It should also be noted that President Roosevelt waffled between pro-Vichy or pro-Gaullist support, so there was some concern by the Office of War Information (whose job it partially was to make sure American movies made our allies look good and our enemies look bad) over how the Vichy government comes off in the movie. They also thought it took too long for Rick to commit to "the cause" which would have pretty much ended the movie an hour early.


Moroccan food is a mix of several influences – Persian, then the Moors, who brought many foods and dishes from their years in Spain including agricultural skills and the love of olive oil. When the Moors were finally kicked out of Spain in 1492, also came with them were thousands of Jews who brought skills of preserving fruit & pickling. Later, Ottomans brought grilling & BBQ skills. And finally the French, with their pastries, confections, and fine wine.

Sultanas: The sultana was "invented" when a famous Sultan left his grapes in the sun after fleeing a tiger attack. You are free to believe this story or not, yet it was folklore of its time.

The sultana grape is known in the United States as the Thompson Seedless – almost all California raisins are produced from the Thompson Seedless grape. What makes some dark and others light has to do with different drying processes.

Cinnamon: The spice routes were long controlled by Muslim Arabs who were prone to invent stories to protect their precious sources. Cinnamon was said to come from the nests of large dangerous birds. The story retold by Herodotus, the Greek historian, that the birds would be tempted to take large chunks of meat to their nests left by the “cinnamon herders.” The nests, because of the weight of the meat, would break off and the men would gather the sticks below.

Borani Laboo (Beet & Yogurt Dip)
adapted from Paula Wolfert's The Cooking of the Eastern Mediterranean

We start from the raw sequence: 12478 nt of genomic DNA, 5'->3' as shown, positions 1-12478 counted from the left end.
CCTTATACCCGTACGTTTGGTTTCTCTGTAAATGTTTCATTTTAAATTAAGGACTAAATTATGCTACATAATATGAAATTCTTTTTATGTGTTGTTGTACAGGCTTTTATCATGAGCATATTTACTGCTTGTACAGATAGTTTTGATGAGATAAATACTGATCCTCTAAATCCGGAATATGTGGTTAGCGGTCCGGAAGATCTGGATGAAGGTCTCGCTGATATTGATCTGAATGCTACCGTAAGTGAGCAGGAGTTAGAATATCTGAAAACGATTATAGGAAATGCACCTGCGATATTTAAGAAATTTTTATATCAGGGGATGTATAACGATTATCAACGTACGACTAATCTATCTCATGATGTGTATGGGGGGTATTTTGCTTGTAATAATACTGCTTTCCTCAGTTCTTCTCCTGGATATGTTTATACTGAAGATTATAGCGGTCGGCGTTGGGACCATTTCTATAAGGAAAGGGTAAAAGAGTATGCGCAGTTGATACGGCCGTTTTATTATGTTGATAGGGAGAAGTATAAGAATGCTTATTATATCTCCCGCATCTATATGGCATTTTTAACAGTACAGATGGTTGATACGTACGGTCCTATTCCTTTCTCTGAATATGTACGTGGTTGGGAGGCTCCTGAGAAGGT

Click for Printer-Friendly Version

Serve 8-12 as an appetizer

2 Cups Plain Low-Fat Yogurt, drained
6-8 Small Beets (or 1 can of whole beets, drained)
1 Clove Garlic, crushed with a pinch of salt
2 1/2 Tablespoons Fresh Lemon Juice
Salt & Pepper, to taste
3 Tablespoons Tahini
1 Pinch Sugar, optional
Sprigs of Fresh Mint, for garnish, optional
Pita Chips, for dipping

Drain the yogurt.

(If using canned beets, skip these next steps.) Cut off all but 1 inch of the beet stalks and leave the roots intact. Rinse the beets well but do not peel. Cook the beets in boiling salted water until tender, 25 to 35 minutes. Drain, slip off the skins under cold running water, and cut away the root ends and stalks.

When cooled, coarsely grate the beets, using the large holes of a hand grater. (Wear a smock to ensure you won’t spoil your clothes with stray beet juice!)

Combine the garlic, lemon juice, salt and pepper in a medium bowl. Add the beets, yogurt, and tahini and mix well. Taste and add a pinch of sugar if desired. Transfer to a serving dish, cover and refrigerate until well chilled, about 1 hour. Garnish with sprigs of fresh mint just before serving.

Vincent's Casablanca Page
IMDB Casablanca Page
TCM's Casablanca Page
Casablanca as Great Art by Lucius Furius
Casablanca Piano Man was Tyler Native, by Melissa Crowe @

CASABLANCA COMPANION: The Movie Classic and Its Place in History
The Making of Casablanca: Bogart, Bergman, and World War II
Casablanca (Two-Disc Special Edition DVD)